Back to search

INTPART-International Partnerships for Excellent Education and Research

Safety Matters: Research and education on the Safety of Journalists in cooperation between Norway–Brazil–South Africa and USA.

Alternative title: Safety Matters: Forskning og utdanning om sikkerhet for journalister i samarbeid mellom Norge – Brasil – Sør-Afrika og USA.

Awarded: NOK 10.0 mill.

The "Safety Matters" initiative represents a collaborative effort to tackle the growing safety concerns facing journalists, a project that involves experts and professionals from countries like Norway, South Africa, Brazil, and the USA. Its main objective is to enhance the safety of journalists, with a special focus on areas such as gender issues, collective resilience among journalists, and cybersecurity. Central to this initiative is the creation of the first international PhD course dedicated to the safety of journalists. This innovative educational program aims to provide journalists with essential knowledge and skills to navigate the increasingly complex and risky field of journalism. Despite challenges posed by the COVID-19 pandemic, the project successfully adapted by incorporating a blended learning approach, using both traditional and Collaborative Online International Learning (COIL) methods. This adaptability was evident in the successful hosting of Safety of Journalists Conferences at Oslo Metropolitan University and the execution of three PhD courses that have engaged 30 participants from the involved countries. The project's research component is particularly focused on pressing issues such as the gender dimension in journalistic safety, strategies for building collective resilience among journalists, and the ever-important aspect of cybersecurity. These topics are crucial in understanding the multifaceted risks journalists face today, ranging from gender-specific threats to digital security challenges. Looking forward, the initiative is poised to deepen the understanding of these challenges and contribute to the development of more robust safety protocols and practices for journalists. This focus is especially timely given the increasing recognition of the importance of gender perspectives, community support networks, and secure digital practices in the field of journalism. Overall, the "Safety Matters" initiative stands as a significant endeavor in supporting the safety and well-being of journalists. While it has achieved noteworthy progress, its ongoing commitment to addressing complex safety issues, including gender, collective resilience, and cybersecurity, highlights the evolving nature of journalism and the need for continuous support and innovation in this field.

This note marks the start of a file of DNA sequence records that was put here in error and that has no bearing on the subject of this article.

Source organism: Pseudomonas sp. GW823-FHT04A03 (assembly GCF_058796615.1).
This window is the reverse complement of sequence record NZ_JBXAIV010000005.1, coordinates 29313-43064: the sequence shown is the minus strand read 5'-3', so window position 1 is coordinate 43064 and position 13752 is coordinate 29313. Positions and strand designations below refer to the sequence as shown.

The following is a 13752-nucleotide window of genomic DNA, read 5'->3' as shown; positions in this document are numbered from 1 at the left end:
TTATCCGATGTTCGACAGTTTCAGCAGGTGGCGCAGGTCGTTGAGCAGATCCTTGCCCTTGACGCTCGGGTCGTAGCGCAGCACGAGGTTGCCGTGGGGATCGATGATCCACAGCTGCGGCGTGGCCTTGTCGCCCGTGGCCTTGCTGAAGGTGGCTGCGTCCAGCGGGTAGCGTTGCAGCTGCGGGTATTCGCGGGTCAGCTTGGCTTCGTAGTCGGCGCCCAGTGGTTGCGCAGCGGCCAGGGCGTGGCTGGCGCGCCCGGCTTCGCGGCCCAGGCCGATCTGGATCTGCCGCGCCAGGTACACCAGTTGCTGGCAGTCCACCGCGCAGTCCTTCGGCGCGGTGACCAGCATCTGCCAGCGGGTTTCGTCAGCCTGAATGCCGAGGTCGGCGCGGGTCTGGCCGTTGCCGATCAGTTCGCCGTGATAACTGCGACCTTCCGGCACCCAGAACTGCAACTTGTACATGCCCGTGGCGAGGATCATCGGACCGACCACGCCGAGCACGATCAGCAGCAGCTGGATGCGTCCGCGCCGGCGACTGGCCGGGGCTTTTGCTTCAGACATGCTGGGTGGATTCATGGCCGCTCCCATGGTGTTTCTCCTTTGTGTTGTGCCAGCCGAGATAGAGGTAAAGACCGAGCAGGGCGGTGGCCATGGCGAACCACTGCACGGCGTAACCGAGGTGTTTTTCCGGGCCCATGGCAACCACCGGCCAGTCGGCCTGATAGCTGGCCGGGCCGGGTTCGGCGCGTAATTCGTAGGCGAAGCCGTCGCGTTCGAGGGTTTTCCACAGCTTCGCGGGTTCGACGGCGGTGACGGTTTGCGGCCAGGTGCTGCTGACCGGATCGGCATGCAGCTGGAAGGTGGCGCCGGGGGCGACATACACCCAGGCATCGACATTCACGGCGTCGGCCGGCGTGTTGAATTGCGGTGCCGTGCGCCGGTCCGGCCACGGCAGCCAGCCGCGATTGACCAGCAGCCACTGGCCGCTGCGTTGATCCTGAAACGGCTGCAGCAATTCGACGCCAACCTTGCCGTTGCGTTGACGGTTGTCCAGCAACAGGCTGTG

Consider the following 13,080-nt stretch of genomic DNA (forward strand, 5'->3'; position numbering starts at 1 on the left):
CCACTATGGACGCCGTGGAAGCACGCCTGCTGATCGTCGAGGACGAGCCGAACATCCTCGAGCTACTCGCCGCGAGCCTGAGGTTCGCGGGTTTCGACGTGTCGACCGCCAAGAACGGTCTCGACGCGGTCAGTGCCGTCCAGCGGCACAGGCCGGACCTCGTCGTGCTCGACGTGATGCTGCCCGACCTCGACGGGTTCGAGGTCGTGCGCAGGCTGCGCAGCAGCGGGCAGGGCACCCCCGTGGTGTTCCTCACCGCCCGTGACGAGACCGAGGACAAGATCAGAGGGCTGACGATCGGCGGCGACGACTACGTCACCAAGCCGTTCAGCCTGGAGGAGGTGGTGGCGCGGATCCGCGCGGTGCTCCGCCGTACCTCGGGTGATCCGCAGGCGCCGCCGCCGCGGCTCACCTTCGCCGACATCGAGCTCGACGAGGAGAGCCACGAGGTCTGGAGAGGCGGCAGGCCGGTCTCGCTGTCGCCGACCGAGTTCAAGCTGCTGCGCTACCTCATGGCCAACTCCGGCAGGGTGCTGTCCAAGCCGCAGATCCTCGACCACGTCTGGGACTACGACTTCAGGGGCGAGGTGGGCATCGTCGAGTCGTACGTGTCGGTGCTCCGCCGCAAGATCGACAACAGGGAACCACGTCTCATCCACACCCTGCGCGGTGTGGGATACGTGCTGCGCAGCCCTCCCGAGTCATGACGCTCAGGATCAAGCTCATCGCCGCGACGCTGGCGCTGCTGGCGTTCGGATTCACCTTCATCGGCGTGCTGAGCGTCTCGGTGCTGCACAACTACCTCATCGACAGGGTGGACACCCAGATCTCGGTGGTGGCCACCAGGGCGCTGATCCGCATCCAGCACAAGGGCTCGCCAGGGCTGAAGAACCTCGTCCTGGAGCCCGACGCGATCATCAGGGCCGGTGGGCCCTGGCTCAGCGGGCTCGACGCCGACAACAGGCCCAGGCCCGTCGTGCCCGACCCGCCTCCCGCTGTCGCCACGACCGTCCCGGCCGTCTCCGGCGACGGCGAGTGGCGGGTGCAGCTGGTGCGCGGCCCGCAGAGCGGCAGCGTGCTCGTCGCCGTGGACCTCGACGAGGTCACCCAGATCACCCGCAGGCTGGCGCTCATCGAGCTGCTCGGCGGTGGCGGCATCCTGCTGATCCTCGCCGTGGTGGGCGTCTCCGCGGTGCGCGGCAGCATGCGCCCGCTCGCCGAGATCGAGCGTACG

Safety Matters will bring together scholars, journalists and actors from the public sphere to create an internationally leading research and educational environment to address major societal concerns related to the safety of journalists. The activities will be organised around the collaborative effort to establish the first international PhD course on “the Safety of Journalists”. Both mobility of students and researchers and to continue to develop tools for better distance learning will be central. The team will consist of researchers and prominent journalists/journalist organisations from Norway, South Africa, Brazil and the USA. The qualifying project 'Making Transparency Possible' researches investigative journalism on illicit financial flows such as Lux Leaks, Swiss Leaks, Panama Papers etc. A rising concern emerging from the results of the project, however, relates to the safety and well being of whistleblowers and journalists. The safety issues are not limited to the Global South and countries typically featuring on lists of most dangerous countries for journalists, as both investigative journalists and whistleblowers are increasingly targeted also in Europe and North America. Furthermore, the gender dimension of journalists' safety is one of increasing concern. The safety aspects of investigative journalism were underestimated in the original plan for the qualifying project. However, overwhelming evidence demonstrates that unsafe environments for journalism lead to self-censorship and other safety related mechanisms that contribute to making transparency about finance and illicit financial flows virtually impossible. It would greatly enhance the results of the qualifying project, as well as strengthening journalism education and research, and investigative journalists' work in general, if we could understand better the safety aspects influencing public knowledge about illicit financial flows. This project is designed to help fill this particular need.

Publications from Cristin

No publications found

Funding scheme:

INTPART-International Partnerships for Excellent Education and Research